•uy hnd in diffii'nlialf bnnem tl.
tti«it(.idesr.d the Courtenay H■nii,n •
latter wbicb is uwued by Mr. J. b
1 bn* i.u, nnd aoytuiug y< u want ni
oquid   relrethmtnts  can    be  supplied by tbeee tw i geuul hosts.
The amuteuieut end uf the town L
tupplied by the opera houte owned by
Mr. Fechner, and wu believe, uiauaged
by Mr Frank Cameron, »ho keeps the
thihg on the muve with the best rpad
companiea, basket ball, dances etc., and
help to paaa the long winter evenings.   ,
Pool and billiard playera are catered
to by Mr. Putter in the opera house
There it alto a fine rettaursnt in tl e
same block, owned by McKenzie & Cam
eron with white help ouly. Thia restaur
ant will be known aa tbe "Club Cafe".
Situated next tu thit ia McLeod & Ut-
gie'a haberdashery, whioh it un the
ground floor in this business and ought
to do well for their pluck and enterprit.
Afler Vititing the campt of the Frat-
er River Logging Compauy, the reporter
returned to town and lelt that he had
duue a day't work.
Our old friend Mr. Alhert Piokard
is iu the city on a visit, removing olti
acquaintance. Mr. I'iekr il has been
a rdsideiit of Tvxnilu since hu lefl. hore
"Allien" is looking hale and hearty
Remains     Laid     At
Best In Cumber
land Cemetery
On nnd after this date I will not In.
renponsil'le fur deliis cuittini'ted by nn}
ono in iry name without my written
ordei.    . A nijukw Thomson.
On laat Sunday October 29 tbi funeral
of Thomas W. Boyd age (17) took place
from the family aeaidence, Union B. 0
at one o'clock, for interment in Cumberland Cemetery.
The funeral service! were conducted by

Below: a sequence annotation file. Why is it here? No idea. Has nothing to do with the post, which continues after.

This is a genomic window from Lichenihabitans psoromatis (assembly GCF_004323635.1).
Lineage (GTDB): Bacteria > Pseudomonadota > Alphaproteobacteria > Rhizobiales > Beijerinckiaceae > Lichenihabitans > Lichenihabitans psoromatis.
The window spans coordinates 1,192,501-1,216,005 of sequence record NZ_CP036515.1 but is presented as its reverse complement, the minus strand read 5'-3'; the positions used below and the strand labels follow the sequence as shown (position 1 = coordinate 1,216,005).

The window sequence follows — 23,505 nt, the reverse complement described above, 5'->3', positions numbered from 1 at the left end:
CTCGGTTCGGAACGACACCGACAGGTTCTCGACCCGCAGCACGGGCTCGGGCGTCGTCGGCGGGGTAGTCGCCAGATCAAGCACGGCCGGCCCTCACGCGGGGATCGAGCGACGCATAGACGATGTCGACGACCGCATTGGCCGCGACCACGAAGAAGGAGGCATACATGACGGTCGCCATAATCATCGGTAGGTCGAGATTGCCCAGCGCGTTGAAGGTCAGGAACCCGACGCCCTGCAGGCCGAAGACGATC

he Rev. B. C. Ereeuian, uf Grace Me h-
uitr. Church.
The P.dltienrei were ns follows: Maa.
aer Chas. Home, I)..vid Nellitt.D.m Ban
erman, Ed. Huudeu, Wm. Thomson and
Bert Parks.
Mr. Thus. Edwards, undertaker of
Vaucuuver, took charge of the   funeral.
The floral tributes at follows:-
(!lubes-L.O.Y.B.L. No. 133; Mnand
Wm. Harrison and family; Mean and
Misses White; Messrs Campbell Broa.;
Mr. and Mrs. Newton; Mr, and Mrs.
Dykes, Mr. and Mrs. McMurtrie; Mis.
aud A. Wall, Mrs. end Jus. Wall.
Wreaths—Father, mother and family;
Employees of cigar factory (Vancouver;)
Mr and Mrt W Wall and Mr and Mra T
Edwards and Mr and Mn Kelley (Vancouver;) II C Brown, Mils Sophie Walk
Mr and Mrs Reese, Mn Thoa Wil-
liarnt, Mn and G Gibson, Mn and J
McLeod, Mrs and J Stewart, Mrs aid
J Porter, Mrn and B Cloutier, Mrs and
0 Davis, (Union Bay,) Mrs and E Chilian.
Wreath and crescent—Mn and 11
Hearts—Mrs and R Curry, Mn and
Wm Ileveinlge, (i H Kiiuwltoti (Vaii-
Spi-aya—Mrs and S R.binson,1 Messrs
and Mmsen Wall, Mra snd J Cripps, Mis
G Wail (Vnncouver,) Mrs and T Bennett
Crosses—C L Bohuson (Vancouver.)
Crusoimt—Mrs and B Mellado.
Buuquets—Mr and Mn Wilson, Mr
Charles Home, Mr and Mrs1 Robertaot
Mrs and R 11 Robertson,Master' Johnnii
RoborUou, Mrs and HCieech, Mnand
V. Marinelli, Mr. and Mrs. D. Walker,
Mr, and Mrs. Pirks and family
Jas. Tobacco, Medio Tnpella, Mr. ami
Mn. D. Annon Mettn, E and 1. McMurtrie.
-SOW'   ,, 	
We take this opportunity of thanking all those kind friends and neighbors who liy kind words and klhdly
acts tried to comfort us in our recent
bereavement, we also thank those foi
the many beautiful floral tributes.
Mr. Mrs. Niil Hovn *xn Kimii.v.
There will be no Sunday School to
morrow. The High and Public Sohool
w 11 reopen Monday with the exc pi ion ef